Liberating History: New Museology at the Casa Museo Quinta de Bolívar

By Gina McDaniel Tarver.

Published by The International Journal of the Inclusive Museum

Format Price
Article: Print $US10.00
Article: Electronic $US5.00

The hero’s house type of history museum faces the challenge of preserving architecture and artifacts related to a revered, often quasi-sacred cultural figure while proving relevance to a changing and diverse public. Temporary interventions into the space of the museum, for example in the form of contemporary art installations, can serve to expand what and who is represented in history, creating an atmosphere of openness that encourages visitors to see themselves as active agents in the creation of cultural heritage. Recent new museum practices at the Casa Museo Quinta de Bolívar, a former home of the South American independence leader Simón Bolívar in Bogotá, Colombia, illustrate the potential of creative intervention to open and reconstruct national history. Museum director Daniel Castro has collaborated with a wide range of civic institutions, schools, and universities to create programs allowing artists and others to envision the history of Colombian independence and the relationship of Bolívar to the present. This case study can help others both to evaluate the benefits and pitfalls of creative intervention as a practice and to think critically about ways to make history museums, in general, more inclusive.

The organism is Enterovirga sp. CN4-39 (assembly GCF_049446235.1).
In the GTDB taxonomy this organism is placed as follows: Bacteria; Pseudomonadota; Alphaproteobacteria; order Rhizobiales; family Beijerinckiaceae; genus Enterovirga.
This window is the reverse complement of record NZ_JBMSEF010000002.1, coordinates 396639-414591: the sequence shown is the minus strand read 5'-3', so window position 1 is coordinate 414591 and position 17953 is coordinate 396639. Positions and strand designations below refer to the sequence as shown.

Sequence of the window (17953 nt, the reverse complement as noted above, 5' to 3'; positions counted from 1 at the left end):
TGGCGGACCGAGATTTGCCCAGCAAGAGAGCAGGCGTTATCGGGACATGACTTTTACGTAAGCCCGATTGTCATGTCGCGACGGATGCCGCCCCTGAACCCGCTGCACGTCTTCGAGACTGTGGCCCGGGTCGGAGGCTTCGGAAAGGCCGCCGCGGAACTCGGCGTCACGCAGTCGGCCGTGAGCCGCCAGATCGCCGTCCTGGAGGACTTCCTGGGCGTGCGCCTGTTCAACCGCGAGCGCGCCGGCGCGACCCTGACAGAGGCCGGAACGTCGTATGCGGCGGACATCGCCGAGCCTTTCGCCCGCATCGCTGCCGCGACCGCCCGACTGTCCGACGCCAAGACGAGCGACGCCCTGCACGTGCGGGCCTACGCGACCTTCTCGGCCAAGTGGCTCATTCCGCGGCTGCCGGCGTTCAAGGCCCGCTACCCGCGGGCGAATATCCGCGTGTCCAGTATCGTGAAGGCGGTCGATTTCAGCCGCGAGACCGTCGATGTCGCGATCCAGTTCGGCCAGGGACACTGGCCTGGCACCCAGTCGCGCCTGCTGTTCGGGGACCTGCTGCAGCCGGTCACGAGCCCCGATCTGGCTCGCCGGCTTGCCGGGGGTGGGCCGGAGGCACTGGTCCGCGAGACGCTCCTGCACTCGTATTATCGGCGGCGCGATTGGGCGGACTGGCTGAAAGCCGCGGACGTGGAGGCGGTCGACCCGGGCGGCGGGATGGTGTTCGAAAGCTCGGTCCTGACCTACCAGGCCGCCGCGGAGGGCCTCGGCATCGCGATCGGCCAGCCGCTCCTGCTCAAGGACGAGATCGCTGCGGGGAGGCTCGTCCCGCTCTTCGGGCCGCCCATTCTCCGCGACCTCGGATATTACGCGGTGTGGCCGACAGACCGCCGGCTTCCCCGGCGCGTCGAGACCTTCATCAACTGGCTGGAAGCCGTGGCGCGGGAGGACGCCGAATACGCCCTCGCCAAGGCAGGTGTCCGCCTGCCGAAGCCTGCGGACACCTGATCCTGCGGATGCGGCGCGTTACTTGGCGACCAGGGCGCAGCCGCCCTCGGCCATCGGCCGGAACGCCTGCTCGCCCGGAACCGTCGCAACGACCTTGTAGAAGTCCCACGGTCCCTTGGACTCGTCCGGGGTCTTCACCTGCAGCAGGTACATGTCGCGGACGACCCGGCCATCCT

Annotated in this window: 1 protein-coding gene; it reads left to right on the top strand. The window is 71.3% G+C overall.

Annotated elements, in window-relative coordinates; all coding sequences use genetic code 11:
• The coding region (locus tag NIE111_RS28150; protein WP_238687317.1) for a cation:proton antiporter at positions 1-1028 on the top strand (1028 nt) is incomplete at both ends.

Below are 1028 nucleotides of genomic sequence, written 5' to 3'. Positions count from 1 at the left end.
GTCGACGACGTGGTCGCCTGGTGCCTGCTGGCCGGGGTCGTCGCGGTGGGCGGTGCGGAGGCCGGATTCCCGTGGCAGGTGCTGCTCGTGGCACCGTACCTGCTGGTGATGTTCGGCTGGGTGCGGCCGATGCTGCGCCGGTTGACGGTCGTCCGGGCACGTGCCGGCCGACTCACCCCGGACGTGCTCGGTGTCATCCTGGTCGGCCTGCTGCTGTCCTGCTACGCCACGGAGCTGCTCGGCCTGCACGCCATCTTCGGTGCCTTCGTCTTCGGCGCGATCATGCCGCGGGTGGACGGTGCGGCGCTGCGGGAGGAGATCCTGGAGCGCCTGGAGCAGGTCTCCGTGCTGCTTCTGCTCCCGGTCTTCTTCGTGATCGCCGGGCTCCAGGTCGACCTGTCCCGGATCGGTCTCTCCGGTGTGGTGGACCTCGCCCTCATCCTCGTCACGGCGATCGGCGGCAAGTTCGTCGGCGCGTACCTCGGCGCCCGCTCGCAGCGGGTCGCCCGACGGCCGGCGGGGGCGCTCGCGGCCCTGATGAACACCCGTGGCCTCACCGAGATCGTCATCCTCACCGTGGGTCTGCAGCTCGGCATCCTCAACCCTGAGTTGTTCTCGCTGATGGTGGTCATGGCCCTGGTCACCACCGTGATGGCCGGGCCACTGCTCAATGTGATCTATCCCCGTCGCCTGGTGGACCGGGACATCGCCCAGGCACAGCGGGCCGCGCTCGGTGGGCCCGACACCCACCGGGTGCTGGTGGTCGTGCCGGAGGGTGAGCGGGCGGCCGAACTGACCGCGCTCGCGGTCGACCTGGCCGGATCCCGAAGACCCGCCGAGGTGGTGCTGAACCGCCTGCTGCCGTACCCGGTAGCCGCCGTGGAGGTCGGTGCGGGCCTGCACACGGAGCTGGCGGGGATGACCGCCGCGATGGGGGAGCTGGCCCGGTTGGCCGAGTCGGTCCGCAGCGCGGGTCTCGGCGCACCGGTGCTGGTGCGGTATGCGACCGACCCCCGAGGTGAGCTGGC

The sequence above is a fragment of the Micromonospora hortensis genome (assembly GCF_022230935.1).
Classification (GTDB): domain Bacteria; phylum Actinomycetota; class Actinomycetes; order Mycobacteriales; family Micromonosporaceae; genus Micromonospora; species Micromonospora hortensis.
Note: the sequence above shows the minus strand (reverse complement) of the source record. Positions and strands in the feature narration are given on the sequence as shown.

Keywords: Artistic Intervention, Contemporary Art, Hero’s House Museum, Heritage, History Museum, Installation Art

The International Journal of the Inclusive Museum, Volume 6, Issue 4, December 2014, pp.53-65. Article: Print (Spiral Bound). Article: Electronic (PDF File; 682.048KB).

Dr. Gina McDaniel Tarver

Assistant Professor, School of Art and Design, Texas State University, San Marcos, Texas, USA

Assistant Professor Gina McDaniel Tarver holds a PhD from The University of Texas at Austin. Her dissertation research, which focused on Conceptual art in Colombia and its relationship to art institutions, was supported by a Fulbright grant. Recently she published “Art Does Not Fit Here: Colombian Conceptual Art between the International ‘New Avant-Garde’ and Colombian Politics” in the British journal Third Text and is currently working on a book on Colombian art of the 1960s and 1970s. Before joining the faculty at Texas State, she worked as a curatorial associate at the Blanton Museum of Art, University of Texas at Austin, and as an Educational Fellow at the Museum of Fine Arts, Houston, and she continues to contribute to museum catalogs. Her research and teaching interests include contemporary art, Latin American art, art and politics, the role of institutions in cultural formation, and decolonial studies.

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